- "The shrink-wrap never comes off that software." -- To combat theft (both physical and electronic), most stores will not accept returns of software that has been removed from its packaging, including the mere removal of the shrink-wrap around the box.
- The WPA is the Work Projects Administration, a program created by President Franklin D. Roosevelt in 1935. This "New Deal" program's goal was to get people back to work during the Great Depression.
- DeWitt Clinton (1769-1828) was the mayor of New York City from 1803 to 1815, and governor of New York from 1817 to 1823. He is largely responsible for the creation of the 363-mile long Erie Canal, which provided an important shipping link between Lake Erie and the Hudson River.
- The first steam locomotive in the United States was known as the "DeWitt-Clinton Locomotive," named for the aforementioned Mr. Clinton.
A Question of Ethics:
A lot of unethical things happened in this episode and most of them involved the yearbook. Mr. DeMartino really shouldn't have taken pages away from sports and clubs -- he should have added more pages and upped the price. By the same token, Ms. Barch shouldn't have kicked his ass to get the pages back. Ted's parents had no real business telling Jake and Helen how to raise their daughter, and Daria had no right to give Ted gum (he did take it, though -- who is at fault there?).
Defender of the Sword (nothing to do with virtual reality):
Ted may have been quirky but his "involvement'"with Daria caused her to act very defensively. At first, this behavior may have been justified to get Jake, Helen and Quinn off her back, but they must have been worse than we were led to believe. This is evidenced by Daria's reaction to Jane saying "oh, brother" (Daria said either "he's not a brother" or "there is no cult" as a response). The stress seems to have gotten to her brain...
Alvin, Simon, Ted (as in Theodore):
Ted ran the gamut of modes and activity. First he was curious and talkative, then he showed joyous excitement over getting a piece of gum, then he called Daria shallow (a supreme insult in itself) and said that she would get along with Quinn, and finally he became "almost interesting" after going to the arcade (I wonder how his parents took that one). He seemed to go with the flow in his own innocent sort of way and took the hits as they came.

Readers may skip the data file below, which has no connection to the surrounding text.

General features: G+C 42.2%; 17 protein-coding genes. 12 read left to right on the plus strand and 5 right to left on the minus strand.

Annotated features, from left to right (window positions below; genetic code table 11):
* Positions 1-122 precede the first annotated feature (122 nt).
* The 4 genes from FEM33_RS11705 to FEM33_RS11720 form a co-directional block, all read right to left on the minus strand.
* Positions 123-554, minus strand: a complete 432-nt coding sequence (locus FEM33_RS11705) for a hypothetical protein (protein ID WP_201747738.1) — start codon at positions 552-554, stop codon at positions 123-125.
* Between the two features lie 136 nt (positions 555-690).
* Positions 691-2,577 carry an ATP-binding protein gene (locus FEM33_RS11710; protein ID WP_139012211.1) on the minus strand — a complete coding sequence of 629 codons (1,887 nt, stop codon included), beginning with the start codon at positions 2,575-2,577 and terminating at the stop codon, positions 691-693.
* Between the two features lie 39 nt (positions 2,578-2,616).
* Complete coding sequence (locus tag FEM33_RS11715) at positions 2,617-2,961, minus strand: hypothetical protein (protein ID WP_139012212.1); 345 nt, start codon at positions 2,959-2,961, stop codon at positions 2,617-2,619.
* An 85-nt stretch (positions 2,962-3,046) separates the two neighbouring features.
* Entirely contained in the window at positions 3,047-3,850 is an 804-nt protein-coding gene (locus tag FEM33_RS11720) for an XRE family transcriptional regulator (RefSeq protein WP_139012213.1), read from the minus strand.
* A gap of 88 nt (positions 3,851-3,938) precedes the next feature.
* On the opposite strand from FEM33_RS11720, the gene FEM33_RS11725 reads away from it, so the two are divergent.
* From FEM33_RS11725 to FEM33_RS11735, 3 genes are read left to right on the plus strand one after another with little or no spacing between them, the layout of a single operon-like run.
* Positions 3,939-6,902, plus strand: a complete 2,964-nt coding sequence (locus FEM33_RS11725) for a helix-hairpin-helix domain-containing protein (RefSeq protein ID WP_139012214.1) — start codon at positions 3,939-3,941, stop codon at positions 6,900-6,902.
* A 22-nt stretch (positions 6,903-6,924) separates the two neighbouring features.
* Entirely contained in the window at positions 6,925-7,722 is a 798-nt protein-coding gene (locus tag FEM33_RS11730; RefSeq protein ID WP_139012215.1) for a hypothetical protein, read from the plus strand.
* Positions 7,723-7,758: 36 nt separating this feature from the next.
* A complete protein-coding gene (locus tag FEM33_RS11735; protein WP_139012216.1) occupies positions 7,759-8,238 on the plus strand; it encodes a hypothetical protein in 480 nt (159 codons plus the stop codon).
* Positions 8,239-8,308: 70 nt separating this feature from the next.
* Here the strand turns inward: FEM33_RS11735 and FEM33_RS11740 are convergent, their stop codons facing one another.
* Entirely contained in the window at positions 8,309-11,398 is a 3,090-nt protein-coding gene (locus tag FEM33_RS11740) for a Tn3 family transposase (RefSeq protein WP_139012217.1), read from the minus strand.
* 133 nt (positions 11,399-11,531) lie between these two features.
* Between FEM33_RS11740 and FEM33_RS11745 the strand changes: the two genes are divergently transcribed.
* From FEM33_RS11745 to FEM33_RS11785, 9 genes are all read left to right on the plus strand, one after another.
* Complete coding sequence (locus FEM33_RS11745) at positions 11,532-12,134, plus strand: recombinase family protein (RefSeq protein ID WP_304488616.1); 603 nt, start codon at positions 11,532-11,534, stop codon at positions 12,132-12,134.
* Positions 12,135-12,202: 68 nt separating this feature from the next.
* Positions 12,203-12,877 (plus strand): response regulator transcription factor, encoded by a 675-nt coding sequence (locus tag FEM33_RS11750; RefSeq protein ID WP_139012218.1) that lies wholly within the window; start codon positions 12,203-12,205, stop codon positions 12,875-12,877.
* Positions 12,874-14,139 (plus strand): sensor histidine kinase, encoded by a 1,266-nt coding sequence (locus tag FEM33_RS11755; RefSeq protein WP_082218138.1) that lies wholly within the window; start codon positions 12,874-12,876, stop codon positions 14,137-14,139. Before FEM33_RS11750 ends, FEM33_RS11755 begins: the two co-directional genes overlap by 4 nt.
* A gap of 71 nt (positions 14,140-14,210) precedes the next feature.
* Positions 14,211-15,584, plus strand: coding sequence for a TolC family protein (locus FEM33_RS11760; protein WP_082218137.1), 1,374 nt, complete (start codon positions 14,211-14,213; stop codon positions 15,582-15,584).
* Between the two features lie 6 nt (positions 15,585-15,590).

Major continuity plus points to the writer of this episode for remembering that Daria has an interest, talent or both for photography, as seen at least once during her Beavis and Butt-head days. They even showed her carrying her camera around -- some things don't change. (Note: I was running out of opinions, good or bad, about specific parts of this episode and needed this section to fill it out, so to speak.)
I did laugh out loud a couple of times, but I can't say that I enjoyed this episode; it was too weird for me. Ted probably won't be back (except maybe in the background), but I can't say I'll miss him. As some people have pointed out, Daria is not doing anything to come out on top in second season episodes like she did in earlier ones. "The New Kid" is probably the best example of that phenomenon -- she doesn't get the yearbook pages, Ted won't even talk to her anymore, she didn't get to exchange the software, and she didn't try anything that could have swayed things in her direction (all she did was beat up Quinn and she probably does that a lot anyway). To top it all off, the virtual reality scenes were virtual crap. The episode made me want to "hit" something too: the channel changer.
Copyright © 1998 Mike Quinn [All Rights Reserved]. Used with permission. The views presented here are those of the author, and may or may not necessarily be those of Outpost Daria Reborn.